People in every culture tend to regard the way they do things as "normal." This includes the communicative practices and norms that people learn from interacting inside their culture. But in regard to ways of speaking, what may seem natural to one person may be odd or misunderstood by someone outside that culture. What seems natural to the speaker is actually ritualized behavior, generated and governed by cultural norms.
Communication patterns that cause confusion center on indirect speech. Chinese and Americans can both speak indirectly, but their use of this speech pattern depends upon many factors. Context is crucial: social background and status—their economic and work position in society; geographical background—where they were born and have lived a long time; and ethnicity and identity—how they identify themselves in relation to themselves and others. Finally, the particular context in which the speech takes place is a key factor to the communicative practices people use.
The people of these two countries use indirect speech for different purposes. The way recipients of these two cultures translate the communication is also different. For example, American friends tell me that speaking directly correlates with having the upper hand: holding the power. In contrast, Chinese colleagues report that it is just the opposite: an indirect person has more power because he or she can choose to be indirect.
In China, speaking indirectly does not correlate with being subservient. Instead, it means the person is sophisticated, mature, and very much in control of the situation. Indirect speech can also be perceived as a way to show empathy or act kindly, in order to save the recipient's face. A masterful leader may state his commands directly, to demonstrate overt power, or he may mark his superior status by speaking indirectly.
Of course, this is also true in the United States. But when U.S. bosses speak indirectly, Americans often label them as weak, confusing, or disorganized. Remember, Chinese indirect speech is a face-saving technique, and is regarded as an artful way of communicating. Chinese people know how to interpret this speech, they appreciate it, and it works very well here.
Chinese leaders, like American bosses, depending upon position and context, can appear authoritarian (direct speech) or friendly (indirect speech); both are ways of asking for something to get done. But this can lead Westerners to feel confused when interacting with Chinese: When is a request, and when is a demand, being issued?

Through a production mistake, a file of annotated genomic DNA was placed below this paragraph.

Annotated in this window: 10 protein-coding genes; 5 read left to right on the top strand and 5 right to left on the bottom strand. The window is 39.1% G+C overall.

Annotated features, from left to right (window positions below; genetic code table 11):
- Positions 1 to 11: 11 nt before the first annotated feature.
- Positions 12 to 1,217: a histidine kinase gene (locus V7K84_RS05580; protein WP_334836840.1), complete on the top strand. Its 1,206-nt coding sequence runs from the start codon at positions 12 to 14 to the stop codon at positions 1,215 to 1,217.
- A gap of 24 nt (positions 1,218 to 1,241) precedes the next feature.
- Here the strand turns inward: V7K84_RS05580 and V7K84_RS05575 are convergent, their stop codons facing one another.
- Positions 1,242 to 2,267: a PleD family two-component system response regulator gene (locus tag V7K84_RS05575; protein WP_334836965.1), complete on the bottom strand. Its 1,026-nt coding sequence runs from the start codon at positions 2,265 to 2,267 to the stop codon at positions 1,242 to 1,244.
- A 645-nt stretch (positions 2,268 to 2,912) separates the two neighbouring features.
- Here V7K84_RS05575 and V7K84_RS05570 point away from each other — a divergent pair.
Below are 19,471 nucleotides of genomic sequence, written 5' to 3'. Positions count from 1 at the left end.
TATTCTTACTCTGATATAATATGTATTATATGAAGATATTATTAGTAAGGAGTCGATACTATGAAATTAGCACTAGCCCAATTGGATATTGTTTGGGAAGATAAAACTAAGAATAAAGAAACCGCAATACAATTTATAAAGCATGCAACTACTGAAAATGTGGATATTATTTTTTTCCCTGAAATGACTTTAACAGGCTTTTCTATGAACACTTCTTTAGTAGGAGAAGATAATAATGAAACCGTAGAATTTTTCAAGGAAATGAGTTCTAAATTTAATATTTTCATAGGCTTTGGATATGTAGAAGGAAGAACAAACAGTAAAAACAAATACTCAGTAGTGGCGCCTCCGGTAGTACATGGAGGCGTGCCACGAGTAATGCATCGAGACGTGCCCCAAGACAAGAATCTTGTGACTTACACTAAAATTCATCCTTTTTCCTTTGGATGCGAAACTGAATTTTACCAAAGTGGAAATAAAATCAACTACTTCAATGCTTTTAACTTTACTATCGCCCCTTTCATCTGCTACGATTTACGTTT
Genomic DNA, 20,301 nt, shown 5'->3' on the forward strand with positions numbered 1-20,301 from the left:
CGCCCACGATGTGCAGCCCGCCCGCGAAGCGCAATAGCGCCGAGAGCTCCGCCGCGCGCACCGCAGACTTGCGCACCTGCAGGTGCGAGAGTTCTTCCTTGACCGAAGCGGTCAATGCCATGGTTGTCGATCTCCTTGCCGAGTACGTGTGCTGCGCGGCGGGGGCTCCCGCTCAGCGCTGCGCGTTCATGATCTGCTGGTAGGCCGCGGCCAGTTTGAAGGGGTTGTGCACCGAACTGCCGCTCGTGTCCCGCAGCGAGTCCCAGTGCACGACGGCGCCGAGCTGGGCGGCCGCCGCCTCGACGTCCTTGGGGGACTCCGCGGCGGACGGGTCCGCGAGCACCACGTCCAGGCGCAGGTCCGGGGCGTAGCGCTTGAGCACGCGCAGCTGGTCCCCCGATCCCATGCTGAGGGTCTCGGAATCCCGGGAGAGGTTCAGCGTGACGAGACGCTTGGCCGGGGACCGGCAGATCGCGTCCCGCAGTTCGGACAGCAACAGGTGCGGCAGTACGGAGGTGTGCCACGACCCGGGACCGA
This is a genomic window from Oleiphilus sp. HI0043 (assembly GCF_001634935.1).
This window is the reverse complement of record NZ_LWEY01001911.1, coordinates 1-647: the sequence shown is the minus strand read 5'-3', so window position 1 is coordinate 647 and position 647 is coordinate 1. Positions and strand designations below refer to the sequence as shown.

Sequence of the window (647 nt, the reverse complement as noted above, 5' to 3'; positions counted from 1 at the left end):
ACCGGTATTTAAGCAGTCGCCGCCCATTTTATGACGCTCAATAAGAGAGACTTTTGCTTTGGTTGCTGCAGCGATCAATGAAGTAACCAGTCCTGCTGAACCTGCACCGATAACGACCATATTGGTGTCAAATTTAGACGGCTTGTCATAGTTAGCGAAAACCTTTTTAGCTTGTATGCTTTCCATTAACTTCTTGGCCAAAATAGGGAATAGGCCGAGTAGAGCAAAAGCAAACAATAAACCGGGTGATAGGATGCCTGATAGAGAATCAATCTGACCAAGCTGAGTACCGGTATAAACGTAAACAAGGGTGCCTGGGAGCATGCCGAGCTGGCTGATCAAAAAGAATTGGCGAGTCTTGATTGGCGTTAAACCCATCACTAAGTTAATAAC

American employees also expect a polite "please" when asked to do something; they also want their bosses to thank them for their efforts. In China, however, because leaders have absolute authority, such linguistic niceties are not mandatory. Thus, a Chinese command may appear imperious to Western ears, while an indirect request may go unheard.
Danger arises on both sides of the Pacific when indirect speech is overlooked or misinterpreted. Both the sender and receiver may feel frustrated or misunderstood. In China, it seems that Westerners have more problems translating indirect requests and orders from Chinese leaders. But in the United States, friends tell me they have more troubles as employees offering indirect hints and advice to their superiors.
For example, in China, if a dean mentions that two classes lack an English expert, she is expecting me to volunteer to teach. As a foreign expert and a subordinate, I am supposed to realize that her indirect request was actually a command. In contrast, in the United States, when I worked as an assistant to my director, I had similar challenges, but with me transmitting an indirect message, rather than receiving one. Once, when I suggested politely to my boss that today might not be a good day to have lunch with Professor so-and-so (because I knew he was going to the divorce court), he did not ask me why; he did not take my indirect hint. As his subordinate, I did not want to be viewed as a gossip and say something directly; moreover, I could not tell my boss what to do with his schedule.
Effective communication is challenging. Know your cultural communication styles, and while living in China, seek to understand the differences in communication patterns employed here. If only talk were as easy as learning our ABCs!
The author is an American living in Hohhot, north China's Inner Mongolia Autonomous Region